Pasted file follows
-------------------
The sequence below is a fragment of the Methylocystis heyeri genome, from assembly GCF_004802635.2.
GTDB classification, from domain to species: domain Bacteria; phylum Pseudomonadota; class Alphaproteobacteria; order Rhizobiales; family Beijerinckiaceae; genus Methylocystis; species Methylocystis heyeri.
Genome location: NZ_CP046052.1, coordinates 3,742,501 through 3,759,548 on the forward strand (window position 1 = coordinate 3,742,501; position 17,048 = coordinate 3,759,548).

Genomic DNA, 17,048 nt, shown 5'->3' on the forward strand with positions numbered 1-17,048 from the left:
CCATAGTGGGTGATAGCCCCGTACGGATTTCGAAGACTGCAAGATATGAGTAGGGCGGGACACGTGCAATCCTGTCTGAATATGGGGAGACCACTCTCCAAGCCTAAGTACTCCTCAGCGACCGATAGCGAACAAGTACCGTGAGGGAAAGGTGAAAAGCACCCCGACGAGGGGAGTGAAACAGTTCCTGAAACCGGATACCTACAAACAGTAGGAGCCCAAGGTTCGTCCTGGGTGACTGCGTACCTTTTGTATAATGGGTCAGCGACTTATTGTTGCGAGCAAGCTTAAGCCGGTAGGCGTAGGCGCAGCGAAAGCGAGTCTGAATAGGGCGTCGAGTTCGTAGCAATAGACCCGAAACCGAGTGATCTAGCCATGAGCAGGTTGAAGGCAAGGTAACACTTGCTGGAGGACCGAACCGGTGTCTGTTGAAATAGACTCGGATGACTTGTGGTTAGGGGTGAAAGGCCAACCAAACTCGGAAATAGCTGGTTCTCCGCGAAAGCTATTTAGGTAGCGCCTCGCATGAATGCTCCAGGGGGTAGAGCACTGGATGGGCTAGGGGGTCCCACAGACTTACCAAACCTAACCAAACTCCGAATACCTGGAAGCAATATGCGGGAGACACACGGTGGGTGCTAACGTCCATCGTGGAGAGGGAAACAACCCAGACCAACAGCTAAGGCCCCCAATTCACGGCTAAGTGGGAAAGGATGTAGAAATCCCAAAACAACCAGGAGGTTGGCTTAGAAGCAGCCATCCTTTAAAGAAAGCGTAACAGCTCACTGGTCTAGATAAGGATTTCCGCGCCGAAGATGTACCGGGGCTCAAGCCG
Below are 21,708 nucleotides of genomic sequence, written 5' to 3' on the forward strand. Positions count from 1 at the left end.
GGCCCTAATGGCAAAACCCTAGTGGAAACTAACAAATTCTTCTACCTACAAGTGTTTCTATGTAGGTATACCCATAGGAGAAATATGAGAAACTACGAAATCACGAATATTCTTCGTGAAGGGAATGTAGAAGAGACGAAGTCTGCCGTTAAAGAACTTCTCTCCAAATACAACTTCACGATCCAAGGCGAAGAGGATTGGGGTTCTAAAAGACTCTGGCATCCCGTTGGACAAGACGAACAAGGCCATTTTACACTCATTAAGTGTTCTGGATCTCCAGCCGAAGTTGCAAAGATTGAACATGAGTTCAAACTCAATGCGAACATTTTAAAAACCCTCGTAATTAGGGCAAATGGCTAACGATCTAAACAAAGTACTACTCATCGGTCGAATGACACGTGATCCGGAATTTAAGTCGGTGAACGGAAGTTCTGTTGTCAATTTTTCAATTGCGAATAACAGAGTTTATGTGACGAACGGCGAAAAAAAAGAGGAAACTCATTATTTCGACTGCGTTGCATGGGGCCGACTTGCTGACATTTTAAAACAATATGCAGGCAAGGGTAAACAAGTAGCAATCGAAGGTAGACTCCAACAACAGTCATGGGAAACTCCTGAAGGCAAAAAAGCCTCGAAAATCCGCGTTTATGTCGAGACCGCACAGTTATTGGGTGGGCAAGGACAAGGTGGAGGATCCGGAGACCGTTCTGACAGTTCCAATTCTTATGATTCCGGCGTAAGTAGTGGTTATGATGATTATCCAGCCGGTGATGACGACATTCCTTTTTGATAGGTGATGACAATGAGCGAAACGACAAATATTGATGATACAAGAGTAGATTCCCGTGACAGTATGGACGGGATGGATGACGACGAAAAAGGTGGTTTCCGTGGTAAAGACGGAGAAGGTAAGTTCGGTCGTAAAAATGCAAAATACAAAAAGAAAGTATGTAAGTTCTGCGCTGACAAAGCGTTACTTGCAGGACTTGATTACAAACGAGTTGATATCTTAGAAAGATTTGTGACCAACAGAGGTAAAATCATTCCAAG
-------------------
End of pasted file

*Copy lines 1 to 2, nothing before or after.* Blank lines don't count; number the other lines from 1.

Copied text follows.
The sequence below is a fragment of the Methylocystis heyeri genome, from assembly GCF_004802635.2.
GTDB classification, from domain to species: domain Bacteria; phylum Pseudomonadota; class Alphaproteobacteria; order Rhizobiales; family Beijerinckiaceae; genus Methylocystis; species Methylocystis heyeri.